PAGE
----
If you are feeling fatigue from parenting, you are not alone. Aside from the mental load we face, power struggles can leave us demoralised, frustrated and alone. What can we say to our child in the midst of a conflict? How do we not strain the relationship yet be firm and empathetic?
Rather than “Listen to me, I’m your _______” or resorting to a threat, we can use a less assertive tone and “dictatorial words”. After all, we are parenting little ones who struggle with their emotions and thoughts just as we would sometimes. Defusing the situation is key.
De-escalating Conflicts with Your Child
Here are some scripts to help you de-escalate a conflict with your child.
1. Think of We, rather than You versus Me
Help your child out through a task he or she perceives as challenging rather than fight over it. If it’s an unfinished chore or a piece of homework that is tough, think of teamwork.
“Let us work through this part together and you can finish the rest on your own.”
“We can tidy up this part of the room, then the rest is easily done.”
“We have to go back for a nap before baby gets grumpy.”
2. Be Respectful & Calm
Model respectfulness and calmness by calming yourself down. Take deep breaths, walk away if you need to and then come back to your child. If you need a minute, tell your child you need to calm down before speaking to him or her. This will help you manage the situation in a calm manner.
Similarly help your child to calm down.
“I need to calm down, I will be back, so please stay in this room where it is safe.”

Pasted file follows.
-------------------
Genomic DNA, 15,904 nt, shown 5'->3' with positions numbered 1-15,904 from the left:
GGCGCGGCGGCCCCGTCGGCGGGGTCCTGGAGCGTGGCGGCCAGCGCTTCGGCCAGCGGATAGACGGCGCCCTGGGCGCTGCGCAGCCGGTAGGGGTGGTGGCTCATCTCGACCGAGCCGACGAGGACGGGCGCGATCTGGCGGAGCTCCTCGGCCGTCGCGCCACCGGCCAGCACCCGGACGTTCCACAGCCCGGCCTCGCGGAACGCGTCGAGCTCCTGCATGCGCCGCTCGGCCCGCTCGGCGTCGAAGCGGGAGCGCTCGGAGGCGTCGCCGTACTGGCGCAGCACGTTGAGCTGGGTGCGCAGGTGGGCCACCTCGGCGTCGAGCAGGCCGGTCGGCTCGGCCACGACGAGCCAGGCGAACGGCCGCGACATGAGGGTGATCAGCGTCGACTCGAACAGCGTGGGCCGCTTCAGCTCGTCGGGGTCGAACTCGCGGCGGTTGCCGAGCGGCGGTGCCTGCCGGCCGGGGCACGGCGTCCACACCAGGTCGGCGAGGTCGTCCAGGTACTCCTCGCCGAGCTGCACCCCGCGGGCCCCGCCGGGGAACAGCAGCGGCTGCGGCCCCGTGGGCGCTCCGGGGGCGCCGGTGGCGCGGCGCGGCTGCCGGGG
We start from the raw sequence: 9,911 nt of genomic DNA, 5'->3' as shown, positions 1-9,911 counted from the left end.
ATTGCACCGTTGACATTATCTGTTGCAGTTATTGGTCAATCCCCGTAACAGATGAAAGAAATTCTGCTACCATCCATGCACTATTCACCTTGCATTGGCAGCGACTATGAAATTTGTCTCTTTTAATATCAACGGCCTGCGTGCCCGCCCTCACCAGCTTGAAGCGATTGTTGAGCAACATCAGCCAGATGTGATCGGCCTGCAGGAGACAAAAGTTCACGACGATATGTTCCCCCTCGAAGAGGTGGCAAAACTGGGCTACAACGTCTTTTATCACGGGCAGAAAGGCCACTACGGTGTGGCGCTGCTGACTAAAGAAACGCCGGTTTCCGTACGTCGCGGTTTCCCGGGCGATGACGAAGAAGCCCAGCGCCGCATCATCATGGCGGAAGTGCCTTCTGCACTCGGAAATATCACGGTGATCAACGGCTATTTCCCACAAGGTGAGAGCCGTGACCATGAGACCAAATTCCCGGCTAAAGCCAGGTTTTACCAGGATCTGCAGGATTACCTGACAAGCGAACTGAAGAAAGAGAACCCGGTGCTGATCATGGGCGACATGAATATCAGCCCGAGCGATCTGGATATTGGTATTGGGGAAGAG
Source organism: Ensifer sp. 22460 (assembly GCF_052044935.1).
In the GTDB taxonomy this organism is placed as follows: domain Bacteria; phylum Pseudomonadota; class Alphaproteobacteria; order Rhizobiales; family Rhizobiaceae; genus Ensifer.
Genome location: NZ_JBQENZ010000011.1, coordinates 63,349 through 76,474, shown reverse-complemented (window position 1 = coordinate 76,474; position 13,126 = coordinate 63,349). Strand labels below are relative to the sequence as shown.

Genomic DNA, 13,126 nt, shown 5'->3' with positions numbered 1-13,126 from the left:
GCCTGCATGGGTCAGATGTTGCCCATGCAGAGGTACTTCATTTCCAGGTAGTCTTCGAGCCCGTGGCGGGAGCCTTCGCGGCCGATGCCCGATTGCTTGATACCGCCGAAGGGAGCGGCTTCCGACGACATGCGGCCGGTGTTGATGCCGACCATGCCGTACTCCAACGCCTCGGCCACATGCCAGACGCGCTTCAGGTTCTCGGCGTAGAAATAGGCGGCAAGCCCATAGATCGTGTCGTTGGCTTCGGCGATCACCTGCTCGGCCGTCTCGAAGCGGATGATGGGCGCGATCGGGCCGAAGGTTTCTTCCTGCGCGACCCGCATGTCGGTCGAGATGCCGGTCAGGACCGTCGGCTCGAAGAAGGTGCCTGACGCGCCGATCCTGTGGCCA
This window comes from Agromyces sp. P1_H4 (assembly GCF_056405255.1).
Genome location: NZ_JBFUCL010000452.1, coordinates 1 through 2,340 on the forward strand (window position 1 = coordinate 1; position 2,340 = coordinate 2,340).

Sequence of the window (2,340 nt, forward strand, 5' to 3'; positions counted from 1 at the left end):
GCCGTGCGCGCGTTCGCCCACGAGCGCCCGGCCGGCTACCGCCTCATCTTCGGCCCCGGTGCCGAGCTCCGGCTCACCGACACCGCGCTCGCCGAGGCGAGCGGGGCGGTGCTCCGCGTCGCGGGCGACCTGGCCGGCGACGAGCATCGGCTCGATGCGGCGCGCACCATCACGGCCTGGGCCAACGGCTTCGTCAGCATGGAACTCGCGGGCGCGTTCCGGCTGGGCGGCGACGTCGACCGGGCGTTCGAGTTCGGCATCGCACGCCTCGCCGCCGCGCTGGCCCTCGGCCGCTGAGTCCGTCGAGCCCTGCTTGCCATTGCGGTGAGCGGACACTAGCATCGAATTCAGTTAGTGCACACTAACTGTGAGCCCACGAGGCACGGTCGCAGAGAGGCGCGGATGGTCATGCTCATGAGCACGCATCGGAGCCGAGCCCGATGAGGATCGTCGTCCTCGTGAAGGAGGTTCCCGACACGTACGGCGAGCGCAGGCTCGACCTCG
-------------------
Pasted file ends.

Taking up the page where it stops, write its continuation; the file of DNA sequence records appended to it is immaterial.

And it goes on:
“Close your eyes and hug yourself.”
3. Give a Reason & Explain it Patiently
Children often lack the perspective we have, or they could have other interesting perspectives too. State your reason for your request calmly and explain it. When the action affects another person, point out the person’s emotions and the consequence as well.
“It is getting late, Daddy will miss us if we are not home yet.”
“If you keep pulling the toy, the whole shelf will topple on you and hurt you.”
“She does not like the way you are pushing, she can get hurt.”
4. Note down the Request
If the conflict is due to an unmet desire, note down the request and aim to fulfil it in future.
“I know you really want ice-cream, but it’s dinner time, we can have it tomorrow at 4pm. Let’s write it down.”
“If you want more time at the playground, we can do that next Monday right after your class.”
“Since you really like this toy, you can choose to get it for your birthday in 2 months. I’d make a note so we can come back and get it.”
5. Set a Timer
Use a timer so that you can prepare your child for the next activity or the next item on the agenda. There is no arguing – with the clock!
“Once the timer rings, your time to _____________ will be up and we will need to _______.”
“Now watch the alarm, once it tells us time is up, you have to _________.”
De-escalate The Tension, Connect & Correct
Photo by Ivan Samkov: https://www.pexels.com/photo/mother-and-son-hugging-4624970/
Conflict makes it hard for parents to connect and correct. Hence, we will need to de-escalate the situation first before calmly teaching and correcting. Parenting often challenges one’s temperament and it is definitely a character-building journey!